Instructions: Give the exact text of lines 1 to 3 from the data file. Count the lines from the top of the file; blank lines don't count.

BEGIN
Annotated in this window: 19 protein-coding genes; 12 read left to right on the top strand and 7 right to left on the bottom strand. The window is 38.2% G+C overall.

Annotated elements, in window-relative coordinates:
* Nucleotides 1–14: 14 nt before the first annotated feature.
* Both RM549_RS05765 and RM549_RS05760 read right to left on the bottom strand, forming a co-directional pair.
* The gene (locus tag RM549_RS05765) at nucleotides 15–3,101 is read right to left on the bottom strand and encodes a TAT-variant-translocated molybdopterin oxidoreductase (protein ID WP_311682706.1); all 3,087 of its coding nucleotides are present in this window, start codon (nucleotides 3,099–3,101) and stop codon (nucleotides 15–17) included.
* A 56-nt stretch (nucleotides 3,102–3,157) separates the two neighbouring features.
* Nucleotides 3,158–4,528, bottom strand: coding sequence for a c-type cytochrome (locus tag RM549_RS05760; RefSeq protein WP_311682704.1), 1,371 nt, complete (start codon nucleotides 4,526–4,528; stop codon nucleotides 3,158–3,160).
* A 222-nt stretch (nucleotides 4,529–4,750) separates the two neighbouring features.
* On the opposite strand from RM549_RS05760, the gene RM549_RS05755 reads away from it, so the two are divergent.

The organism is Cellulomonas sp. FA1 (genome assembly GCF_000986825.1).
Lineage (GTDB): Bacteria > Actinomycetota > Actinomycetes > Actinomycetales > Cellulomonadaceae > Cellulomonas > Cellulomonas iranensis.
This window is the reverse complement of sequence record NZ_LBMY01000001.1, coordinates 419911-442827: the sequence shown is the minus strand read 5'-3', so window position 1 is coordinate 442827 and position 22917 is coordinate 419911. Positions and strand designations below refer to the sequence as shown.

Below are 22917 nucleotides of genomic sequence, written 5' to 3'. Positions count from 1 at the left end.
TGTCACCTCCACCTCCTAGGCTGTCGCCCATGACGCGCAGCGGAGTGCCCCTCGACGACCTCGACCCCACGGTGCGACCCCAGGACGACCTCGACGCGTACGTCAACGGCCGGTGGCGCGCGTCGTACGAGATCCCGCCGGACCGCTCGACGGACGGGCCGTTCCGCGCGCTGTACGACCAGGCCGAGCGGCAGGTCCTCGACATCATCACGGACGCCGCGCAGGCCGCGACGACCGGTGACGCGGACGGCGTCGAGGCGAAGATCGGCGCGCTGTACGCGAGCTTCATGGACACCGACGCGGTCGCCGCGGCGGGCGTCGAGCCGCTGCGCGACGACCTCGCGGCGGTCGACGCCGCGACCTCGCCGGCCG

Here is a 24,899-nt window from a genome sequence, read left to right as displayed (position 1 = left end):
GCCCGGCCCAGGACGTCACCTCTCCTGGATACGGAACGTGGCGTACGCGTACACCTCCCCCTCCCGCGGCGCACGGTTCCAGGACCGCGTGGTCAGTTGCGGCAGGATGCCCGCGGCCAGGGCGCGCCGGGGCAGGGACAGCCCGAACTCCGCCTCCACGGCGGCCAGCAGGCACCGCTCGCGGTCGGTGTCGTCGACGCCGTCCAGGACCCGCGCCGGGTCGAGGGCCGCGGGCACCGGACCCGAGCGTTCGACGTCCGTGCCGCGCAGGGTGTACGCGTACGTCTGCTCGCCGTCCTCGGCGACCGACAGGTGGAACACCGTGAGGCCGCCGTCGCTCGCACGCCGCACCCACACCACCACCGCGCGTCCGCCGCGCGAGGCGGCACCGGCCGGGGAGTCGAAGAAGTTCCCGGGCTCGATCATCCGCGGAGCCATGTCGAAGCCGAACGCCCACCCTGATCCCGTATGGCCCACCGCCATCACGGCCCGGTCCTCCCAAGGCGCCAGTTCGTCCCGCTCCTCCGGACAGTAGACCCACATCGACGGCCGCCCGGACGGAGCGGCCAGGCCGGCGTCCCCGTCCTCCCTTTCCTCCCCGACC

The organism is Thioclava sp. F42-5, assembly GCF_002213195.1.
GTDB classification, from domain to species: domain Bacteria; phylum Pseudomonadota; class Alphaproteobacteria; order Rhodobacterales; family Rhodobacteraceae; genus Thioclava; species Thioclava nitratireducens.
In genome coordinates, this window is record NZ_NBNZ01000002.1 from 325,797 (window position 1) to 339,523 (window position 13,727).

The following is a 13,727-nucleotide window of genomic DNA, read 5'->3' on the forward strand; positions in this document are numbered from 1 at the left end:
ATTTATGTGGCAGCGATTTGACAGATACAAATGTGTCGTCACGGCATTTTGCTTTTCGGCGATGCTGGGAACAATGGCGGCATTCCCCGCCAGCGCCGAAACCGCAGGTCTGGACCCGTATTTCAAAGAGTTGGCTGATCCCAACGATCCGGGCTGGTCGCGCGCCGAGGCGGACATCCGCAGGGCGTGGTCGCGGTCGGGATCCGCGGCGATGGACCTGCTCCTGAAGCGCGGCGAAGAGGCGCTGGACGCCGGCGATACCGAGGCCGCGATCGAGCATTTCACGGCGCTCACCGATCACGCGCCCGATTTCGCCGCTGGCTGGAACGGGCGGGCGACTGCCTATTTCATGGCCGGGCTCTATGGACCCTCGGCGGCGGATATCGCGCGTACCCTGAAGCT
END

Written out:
Annotated in this window: 19 protein-coding genes; 12 read left to right on the top strand and 7 right to left on the bottom strand. The window is 38.2% G+C overall.

Annotated elements, in window-relative coordinates:
* Nucleotides 1–14: 14 nt before the first annotated feature.